The caller goes on to say: “What I’m curious, although that (I’m calling) NIS, a place to catch spies, and despite me reporting a spy, there probably isn’t a chance to catch Moon Jae-In as a spy, right?”

The NIS operator responds: “Well, that depends on what you report. If you can provide a proof (that he is) a spy, depending on what it is, there can be an inquiry or investigation. If it’s based on just news reports, then it needs to be verified, and whether there was a violation of the law or not, that depends on the department in charge to determine.”

The report noted that the video of the man’s call “may be censored at some point – e.g., video access denial, video removal, the infamous ‘yellow dollar sign’ that prevents the YouTuber from earning income, etc. – because these censorship activities have happened to other videos that do not reflect the same political views as the Moon administration and the ruling party.”

The report continued: “The ‘yellow dollar sign’ issue was not as wide-spread until Moon appointed Han Sang-Hyeok as the new Chairman of the Korea Communications Commission (KCC) in August 2019. The Blue House and the ruling party have tried to censor YouTube videos, but it appears to have stepped up after Han became the KCC chair, a position that reports directly to the president. Han vowed to fight ‘fake news,’ which he has not defined, but the tendency of the Moon administration and the ruling party is to label any criticism of the Moon administration or different political views as ‘fake news.’ Han stated ‘fake news does not get the protection of freedom of speech.’ ”

Tara O noted that the caller to the NIS “was not the first time Moon Jae-In was accused of being a spy.”

On Feb. 23, 2017, two South Korean citizens filed charges with the Prosecutor-General’s Office, asking them to investigate Moon and 14 others. They accused Moon, then the leader of Deobureo Minjoo Party (Democratic Party of Korea), of espionage, abetting espionage, instigating a rebellion, treason-aiding the enemy, treason-joining with the enemy to destroy the country, and violating the National Security Law.

In September 2018, Doe Tae-Woo, a lawyer, filed a charge against Moon for the crime of treason – joining with the enemy to destroy the country. Doe pointed out that by signing the inter-Korea Military Agreement of September 2018, which is designed to implement the Panmunjeom Declaration of April 2018, Moon violated the constitution, specifically the duty of territorial preservation (Article 66, Section 2) and the duty of national security (Article 69). He further explained that by abandoning the existing boundary of the Northern Limit Line and giving the territorial waters to the North, Moon committed acts hostile to the Republic of Korea, which Doe says is treason.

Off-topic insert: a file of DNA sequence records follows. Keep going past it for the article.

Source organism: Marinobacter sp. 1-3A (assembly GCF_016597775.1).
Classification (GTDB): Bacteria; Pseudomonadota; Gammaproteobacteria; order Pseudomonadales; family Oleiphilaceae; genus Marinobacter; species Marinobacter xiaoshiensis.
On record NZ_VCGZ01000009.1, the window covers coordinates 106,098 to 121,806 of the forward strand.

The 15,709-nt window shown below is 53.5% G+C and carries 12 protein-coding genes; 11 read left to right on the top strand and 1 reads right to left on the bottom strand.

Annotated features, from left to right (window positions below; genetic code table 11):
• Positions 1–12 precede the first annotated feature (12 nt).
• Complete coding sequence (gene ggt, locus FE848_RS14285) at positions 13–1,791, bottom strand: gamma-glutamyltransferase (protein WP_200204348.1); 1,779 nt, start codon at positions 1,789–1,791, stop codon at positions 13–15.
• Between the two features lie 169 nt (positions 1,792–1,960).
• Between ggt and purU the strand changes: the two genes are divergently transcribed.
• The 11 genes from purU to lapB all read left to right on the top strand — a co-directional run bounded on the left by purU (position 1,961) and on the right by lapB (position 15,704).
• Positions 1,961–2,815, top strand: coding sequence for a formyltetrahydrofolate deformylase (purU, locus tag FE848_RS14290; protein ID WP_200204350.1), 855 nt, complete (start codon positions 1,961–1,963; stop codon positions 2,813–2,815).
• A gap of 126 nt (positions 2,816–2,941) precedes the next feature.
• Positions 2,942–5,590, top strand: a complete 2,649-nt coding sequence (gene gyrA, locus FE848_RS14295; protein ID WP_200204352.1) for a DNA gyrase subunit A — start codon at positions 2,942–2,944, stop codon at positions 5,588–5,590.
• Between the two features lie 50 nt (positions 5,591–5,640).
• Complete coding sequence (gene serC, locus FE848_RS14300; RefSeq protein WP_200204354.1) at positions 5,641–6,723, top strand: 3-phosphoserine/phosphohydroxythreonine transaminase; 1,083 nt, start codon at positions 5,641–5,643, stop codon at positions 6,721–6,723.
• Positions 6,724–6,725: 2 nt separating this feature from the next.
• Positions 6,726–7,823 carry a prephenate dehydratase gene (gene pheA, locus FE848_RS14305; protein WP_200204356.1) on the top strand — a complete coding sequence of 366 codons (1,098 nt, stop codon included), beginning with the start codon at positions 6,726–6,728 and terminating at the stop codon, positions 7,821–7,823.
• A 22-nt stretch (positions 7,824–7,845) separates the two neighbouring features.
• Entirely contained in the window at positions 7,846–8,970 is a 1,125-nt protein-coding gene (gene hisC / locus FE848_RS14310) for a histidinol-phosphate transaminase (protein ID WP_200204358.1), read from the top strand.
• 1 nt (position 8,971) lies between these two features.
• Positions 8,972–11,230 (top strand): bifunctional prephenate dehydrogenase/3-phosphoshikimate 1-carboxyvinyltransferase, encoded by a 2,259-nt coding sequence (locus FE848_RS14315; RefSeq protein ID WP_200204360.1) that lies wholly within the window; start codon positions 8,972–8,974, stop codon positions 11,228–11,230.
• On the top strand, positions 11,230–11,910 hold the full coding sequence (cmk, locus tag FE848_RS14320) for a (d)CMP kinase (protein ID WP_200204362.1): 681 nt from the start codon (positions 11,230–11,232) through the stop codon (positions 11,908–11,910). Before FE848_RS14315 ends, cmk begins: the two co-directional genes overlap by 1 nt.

Justice Minister Choo Mi-Ae replaced high-profile prosecutors Han Dong-Hoon and Park Chan-Ho and reassigned 30 others.

Han Dong-Hoon, the head of the anti-corruption department, who was looking into alleged illegal actions by former Justice Minister Cho Kuk. Cho was suspected of playing a role in ending an inspection into bribery allegations involving a former Busan vice mayor.

Han was reassigned to the No. 2 post in the High Prosecutors Office in Busan, 500 kilometers southeast of Seoul, the Korea Times report said.

Park Chan-Ho had been investigating the allegation that the presidential office helped Moon’s friend win the 2018 mayoral election in the industrial city of Ulsan, 400 kilometers southeast of Seoul. Park was reassigned to the prosecutors’ office on Jeju Island.

Speaking to Yonhap News Agency, one prosecutor who requested anonymity said the new justice minister’s actions were excessively politically motivated. “For prosecutor Han, the reshuffle is virtually forcing him to leave the prosecution.”

“Strictly following President Moon’s wishes has become the first ‘achievement’ of Choo who was inaugurated just days ago with instructions to carry out prosecutorial reform,” Kim Se-Jeong wrote for the Korea Times.

The opposition vowed to fight the reassignments. The conservative Liberty Korea Party (LKP) said it would file a legal complaint against the justice minister.